China has employed various monetary easing measures, but they have failed to stimulate economic growth.
It may need to use fiscal policy, such as increasing debt leverage as done by the United States and Japan.
We believe the Fed may not hike interest rates this year even if its economic growth picks up. The US now accounts for only 20 percent of the global GDP, while the rest of the world is suffering from sluggish equities, currency and economy.
The Fed “lift-off” is aimed at proving that the US economy has normalized after more than eight years of quantitative easing. But going ahead with the tightening cycle could trigger serious turmoil in the financial markets.
The moderating economic growth in China, the long-time growth engine for the global economy, is affecting various industries and the consumption of goods worldwide, including luxury goods, daily necessities, property, industrial goods, technology products and commodities.
As such, the renminbi devaluation can achieve multiple goals.
First, it is the quickest and most effective way to perk up the economy amid lackluster global growth and deflationary pressures, as shown by Europe and Japan.
Second, as the world’s second-largest economy, China has paid a heavy price to maintain its exchange rate in a responsible manner. However, the Fed has ignored the economic woes and deflationary pressures in other countries, and has insisted on sticking to its own economic cycle.
Thus, Beijing sees it fit to weaken its currency to tell Washington that it should act responsibly as the world’s largest economy.
Third, many Southeast Asian countries like Vietnam and the Philippines, because of the support of the US and Japan, have been challenging China.
A sudden yuan devaluation serves as a warning. These nations have been using cheaper labor to compete with China. The labor cost in Vietnam is only a fourth of China’s.
China could regain its status as the world’s manufacturing powerhouse if Beijing lets its currency fall deeply like other currencies in emerging economies. China also has complete industry chains and various infrastructure facilities as well as a massive domestic market.
Fourth, if China weakens the renminbi by 40 or 50 percent, that could create an economic disaster for Southeast Asian nations. Vietnam, Malaysia and even Kazakhstan have followed suit after China’s devaluation of its currency.
Beijing should have adopted the double-barreled easing shot much earlier, but that could raise fears of further yuan devaluation and stir up other emerging markets.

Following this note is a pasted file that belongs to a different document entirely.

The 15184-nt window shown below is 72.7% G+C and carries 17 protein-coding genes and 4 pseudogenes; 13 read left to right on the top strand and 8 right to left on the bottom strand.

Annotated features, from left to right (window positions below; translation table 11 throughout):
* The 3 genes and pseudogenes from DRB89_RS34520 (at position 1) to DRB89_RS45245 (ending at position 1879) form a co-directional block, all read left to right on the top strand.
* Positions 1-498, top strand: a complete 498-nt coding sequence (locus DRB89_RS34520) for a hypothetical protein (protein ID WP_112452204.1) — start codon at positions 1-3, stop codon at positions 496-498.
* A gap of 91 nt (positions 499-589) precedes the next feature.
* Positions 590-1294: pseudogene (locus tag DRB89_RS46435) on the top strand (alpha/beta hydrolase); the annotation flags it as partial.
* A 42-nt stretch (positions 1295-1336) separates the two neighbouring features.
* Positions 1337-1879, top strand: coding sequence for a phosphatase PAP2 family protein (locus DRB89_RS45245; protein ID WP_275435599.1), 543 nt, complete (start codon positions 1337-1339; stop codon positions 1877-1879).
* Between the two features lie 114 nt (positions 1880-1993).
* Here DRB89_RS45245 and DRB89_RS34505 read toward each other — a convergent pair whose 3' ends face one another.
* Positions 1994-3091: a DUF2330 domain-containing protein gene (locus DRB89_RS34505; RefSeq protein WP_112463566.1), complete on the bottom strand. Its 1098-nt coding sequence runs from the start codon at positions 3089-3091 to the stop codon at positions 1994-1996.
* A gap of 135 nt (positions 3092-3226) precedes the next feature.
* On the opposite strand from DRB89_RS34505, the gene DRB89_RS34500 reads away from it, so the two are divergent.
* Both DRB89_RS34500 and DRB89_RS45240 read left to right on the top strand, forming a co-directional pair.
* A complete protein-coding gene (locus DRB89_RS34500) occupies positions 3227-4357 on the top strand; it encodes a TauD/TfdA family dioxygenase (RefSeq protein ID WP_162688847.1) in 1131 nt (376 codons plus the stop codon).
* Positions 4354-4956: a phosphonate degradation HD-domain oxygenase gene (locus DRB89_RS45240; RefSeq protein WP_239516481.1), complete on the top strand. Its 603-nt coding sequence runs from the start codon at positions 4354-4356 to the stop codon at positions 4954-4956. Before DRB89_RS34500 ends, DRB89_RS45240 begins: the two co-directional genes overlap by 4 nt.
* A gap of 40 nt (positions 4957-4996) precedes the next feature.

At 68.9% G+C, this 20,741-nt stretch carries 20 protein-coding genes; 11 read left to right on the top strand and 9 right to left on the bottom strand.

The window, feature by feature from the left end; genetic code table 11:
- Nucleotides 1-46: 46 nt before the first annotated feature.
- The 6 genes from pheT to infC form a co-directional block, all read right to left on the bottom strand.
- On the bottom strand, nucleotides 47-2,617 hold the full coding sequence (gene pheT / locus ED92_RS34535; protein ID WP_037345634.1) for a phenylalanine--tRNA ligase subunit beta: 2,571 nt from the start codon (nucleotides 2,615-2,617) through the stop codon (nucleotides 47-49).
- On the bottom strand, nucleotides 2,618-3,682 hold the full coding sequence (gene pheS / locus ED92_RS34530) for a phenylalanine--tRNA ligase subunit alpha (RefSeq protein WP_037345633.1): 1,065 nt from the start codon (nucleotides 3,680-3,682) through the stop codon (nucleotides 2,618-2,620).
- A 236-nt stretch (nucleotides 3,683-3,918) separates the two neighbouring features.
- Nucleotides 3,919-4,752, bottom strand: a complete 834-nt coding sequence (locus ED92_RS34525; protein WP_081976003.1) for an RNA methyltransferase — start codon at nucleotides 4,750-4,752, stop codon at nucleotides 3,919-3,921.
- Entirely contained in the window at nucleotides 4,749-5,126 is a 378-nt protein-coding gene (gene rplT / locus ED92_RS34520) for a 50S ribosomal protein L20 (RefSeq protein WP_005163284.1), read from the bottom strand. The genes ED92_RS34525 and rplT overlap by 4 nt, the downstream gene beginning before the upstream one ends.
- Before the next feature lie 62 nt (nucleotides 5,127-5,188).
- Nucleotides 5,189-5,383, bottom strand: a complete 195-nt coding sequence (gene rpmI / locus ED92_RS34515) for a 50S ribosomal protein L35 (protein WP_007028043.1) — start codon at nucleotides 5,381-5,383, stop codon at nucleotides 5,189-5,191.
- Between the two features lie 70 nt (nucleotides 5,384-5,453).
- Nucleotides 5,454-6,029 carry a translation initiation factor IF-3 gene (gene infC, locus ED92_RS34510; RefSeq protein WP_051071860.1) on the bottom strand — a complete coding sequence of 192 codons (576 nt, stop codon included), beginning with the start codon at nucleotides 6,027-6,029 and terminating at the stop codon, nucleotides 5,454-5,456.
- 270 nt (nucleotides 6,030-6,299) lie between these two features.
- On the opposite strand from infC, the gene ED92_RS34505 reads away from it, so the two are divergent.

Nevertheless, the move could boost domestic demand and also the broad economy.
It could also mitigate deflationary pressures and economic growth issues across the world.
If China continues to adopt such a tack, weakening the renminbi further, will that worsen the currency war and lead to a global equity market meltdown?
China planned to use financial reforms, the “one belt, one road” initiative, and the Asian Infrastructure Investment Bank to tackle a number of issues like excessive capital, overcapacity and oversupply.
Beijing hopes to lower financing costs through the financial market, while the US and Japan are pushing the Trans-Pacific Partnership and oppose the inclusion of the renminbi in the International Monetary Fund’s Special Drawing Rights basket as well as the A shares in the MSCI emerging markets index.
In view of rising protectionism in the world, China has encountered setbacks in pushing financial reforms and its “one belt, one road” strategy has progressed slowly.
It has to weaken its currency given its sluggish economic growth and gloomy equity markets.
The Hong Kong market cannot be unaffected and posted a deep correction recently. Many stocks with healthy earnings also suffered from the market crash. China Mobile (00941.HK), Tencent Holdings (00700.HK) and some utility plays fell.
The market is likely to bottom out after US market or stocks with solid fundamentals find the floor.
The Chinese government has already suspended its costly market rescue measures, and switched to monetary easing and fiscal policy to boost the economy.
This would in turn restore market confidence and stem the market slide. Investors could consider collecting stocks gradually given such attractive valuation levels.
This article appeared in the Hong Kong Economic Journal on Aug. 27.
Translation by Julie Zhu
– Contact us at [email protected]